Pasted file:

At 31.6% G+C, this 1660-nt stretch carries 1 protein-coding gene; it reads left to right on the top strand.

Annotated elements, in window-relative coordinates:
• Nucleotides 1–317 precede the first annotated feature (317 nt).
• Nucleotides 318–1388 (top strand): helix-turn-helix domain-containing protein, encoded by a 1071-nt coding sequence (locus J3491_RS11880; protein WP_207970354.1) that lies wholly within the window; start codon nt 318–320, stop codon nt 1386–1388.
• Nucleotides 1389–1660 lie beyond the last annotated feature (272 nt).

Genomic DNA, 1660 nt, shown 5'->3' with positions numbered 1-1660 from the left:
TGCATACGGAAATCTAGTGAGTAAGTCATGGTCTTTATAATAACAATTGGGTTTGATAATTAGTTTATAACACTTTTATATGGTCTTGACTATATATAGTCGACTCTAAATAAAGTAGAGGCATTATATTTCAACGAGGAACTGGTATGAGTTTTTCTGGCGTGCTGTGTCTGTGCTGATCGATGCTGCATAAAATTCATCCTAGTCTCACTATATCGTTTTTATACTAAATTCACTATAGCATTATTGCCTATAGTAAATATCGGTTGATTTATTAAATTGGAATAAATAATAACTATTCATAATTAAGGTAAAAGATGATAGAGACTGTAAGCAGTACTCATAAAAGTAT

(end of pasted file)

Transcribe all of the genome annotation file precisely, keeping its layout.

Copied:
At 31.6% G+C, this 1660-nt stretch carries 1 protein-coding gene; it reads left to right on the top strand.

Annotated elements, in window-relative coordinates:
• Nucleotides 1–317 precede the first annotated feature (317 nt).
• Nucleotides 318–1388 (top strand): helix-turn-helix domain-containing protein, encoded by a 1071-nt coding sequence (locus J3491_RS11880; protein WP_207970354.1) that lies wholly within the window; start codon nt 318–320, stop codon nt 1386–1388.
• Nucleotides 1389–1660 lie beyond the last annotated feature (272 nt).

Genomic DNA, 1660 nt, shown 5'->3' with positions numbered 1-1660 from the left:
TGCATACGGAAATCTAGTGAGTAAGTCATGGTCTTTATAATAACAATTGGGTTTGATAATTAGTTTATAACACTTTTATATGGTCTTGACTATATATAGTCGACTCTAAATAAAGTAGAGGCATTATATTTCAACGAGGAACTGGTATGAGTTTTTCTGGCGTGCTGTGTCTGTGCTGATCGATGCTGCATAAAATTCATCCTAGTCTCACTATATCGTTTTTATACTAAATTCACTATAGCATTATTGCCTATAGTAAATATCGGTTGATTTATTAAATTGGAATAAATAATAACTATTCATAATTAAGGTAAAAGATGATAGAGACTGTAAGCAGTACTCATAAAAGTAT